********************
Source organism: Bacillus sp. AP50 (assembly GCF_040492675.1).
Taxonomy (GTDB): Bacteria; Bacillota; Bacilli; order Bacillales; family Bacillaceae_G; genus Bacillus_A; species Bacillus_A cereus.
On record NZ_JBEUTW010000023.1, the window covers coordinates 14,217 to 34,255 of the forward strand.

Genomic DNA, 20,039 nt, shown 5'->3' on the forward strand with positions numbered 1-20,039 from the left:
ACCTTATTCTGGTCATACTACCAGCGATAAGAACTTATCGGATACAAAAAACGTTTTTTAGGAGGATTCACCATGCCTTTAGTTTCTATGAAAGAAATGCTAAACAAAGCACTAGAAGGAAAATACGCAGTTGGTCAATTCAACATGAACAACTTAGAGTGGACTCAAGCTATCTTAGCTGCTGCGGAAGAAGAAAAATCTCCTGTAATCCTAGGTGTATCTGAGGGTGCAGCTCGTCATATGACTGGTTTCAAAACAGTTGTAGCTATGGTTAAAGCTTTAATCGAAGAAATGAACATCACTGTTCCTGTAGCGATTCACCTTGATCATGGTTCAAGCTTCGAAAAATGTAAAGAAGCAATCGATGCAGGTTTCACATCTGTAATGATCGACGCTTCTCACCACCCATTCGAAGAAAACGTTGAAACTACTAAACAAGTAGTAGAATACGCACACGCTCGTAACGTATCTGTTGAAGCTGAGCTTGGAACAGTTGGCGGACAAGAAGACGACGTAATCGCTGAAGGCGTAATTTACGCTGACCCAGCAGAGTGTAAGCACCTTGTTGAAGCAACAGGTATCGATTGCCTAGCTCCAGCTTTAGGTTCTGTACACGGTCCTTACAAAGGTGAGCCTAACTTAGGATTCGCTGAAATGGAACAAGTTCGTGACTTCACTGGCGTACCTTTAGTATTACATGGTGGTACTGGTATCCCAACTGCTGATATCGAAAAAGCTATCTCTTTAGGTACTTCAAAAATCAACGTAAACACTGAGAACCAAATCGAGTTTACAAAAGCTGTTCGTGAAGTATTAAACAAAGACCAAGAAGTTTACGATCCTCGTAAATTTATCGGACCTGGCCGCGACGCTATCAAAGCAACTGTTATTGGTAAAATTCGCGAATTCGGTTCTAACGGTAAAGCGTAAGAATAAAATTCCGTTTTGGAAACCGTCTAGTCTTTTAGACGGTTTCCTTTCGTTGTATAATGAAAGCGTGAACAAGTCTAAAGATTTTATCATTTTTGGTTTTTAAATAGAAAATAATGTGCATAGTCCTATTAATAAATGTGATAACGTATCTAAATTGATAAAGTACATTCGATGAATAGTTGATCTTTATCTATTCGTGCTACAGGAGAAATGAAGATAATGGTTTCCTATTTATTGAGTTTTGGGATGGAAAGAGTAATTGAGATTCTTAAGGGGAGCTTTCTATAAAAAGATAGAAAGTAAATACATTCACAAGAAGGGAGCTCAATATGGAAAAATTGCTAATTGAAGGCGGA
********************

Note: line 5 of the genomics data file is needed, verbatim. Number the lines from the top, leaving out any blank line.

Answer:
ACCTTATTCTGGTCATACTACCAGCGATAAGAACTTATCGGATACAAAAAACGTTTTTTAGGAGGATTCACCATGCCTTTAGTTTCTATGAAAGAAATGCTAAACAAAGCACTAGAAGGAAAATACGCAGTTGGTCAATTCAACATGAACAACTTAGAGTGGACTCAAGCTATCTTAGCTGCTGCGGAAGAAGAAAAATCTCCTGTAATCCTAGGTGTATCTGAGGGTGCAGCTCGTCATATGACTGGTTTCAAAACAGTTGTAGCTATGGTTAAAGCTTTAATCGAAGAAATGAACATCACTGTTCCTGTAGCGATTCACCTTGATCATGGTTCAAGCTTCGAAAAATGTAAAGAAGCAATCGATGCAGGTTTCACATCTGTAATGATCGACGCTTCTCACCACCCATTCGAAGAAAACGTTGAAACTACTAAACAAGTAGTAGAATACGCACACGCTCGTAACGTATCTGTTGAAGCTGAGCTTGGAACAGTTGGCGGACAAGAAGACGACGTAATCGCTGAAGGCGTAATTTACGCTGACCCAGCAGAGTGTAAGCACCTTGTTGAAGCAACAGGTATCGATTGCCTAGCTCCAGCTTTAGGTTCTGTACACGGTCCTTACAAAGGTGAGCCTAACTTAGGATTCGCTGAAATGGAACAAGTTCGTGACTTCACTGGCGTACCTTTAGTATTACATGGTGGTACTGGTATCCCAACTGCTGATATCGAAAAAGCTATCTCTTTAGGTACTTCAAAAATCAACGTAAACACTGAGAACCAAATCGAGTTTACAAAAGCTGTTCGTGAAGTATTAAACAAAGACCAAGAAGTTTACGATCCTCGTAAATTTATCGGACCTGGCCGCGACGCTATCAAAGCAACTGTTATTGGTAAAATTCGCGAATTCGGTTCTAACGGTAAAGCGTAAGAATAAAATTCCGTTTTGGAAACCGTCTAGTCTTTTAGACGGTTTCCTTTCGTTGTATAATGAAAGCGTGAACAAGTCTAAAGATTTTATCATTTTTGGTTTTTAAATAGAAAATAATGTGCATAGTCCTATTAATAAATGTGATAACGTATCTAAATTGATAAAGTACATTCGATGAATAGTTGATCTTTATCTATTCGTGCTACAGGAGAAATGAAGATAATGGTTTCCTATTTATTGAGTTTTGGGATGGAAAGAGTAATTGAGATTCTTAAGGGGAGCTTTCTATAAAAAGATAGAAAGTAAATACATTCACAAGAAGGGAGCTCAATATGGAAAAATTGCTAATTGAAGGCGGA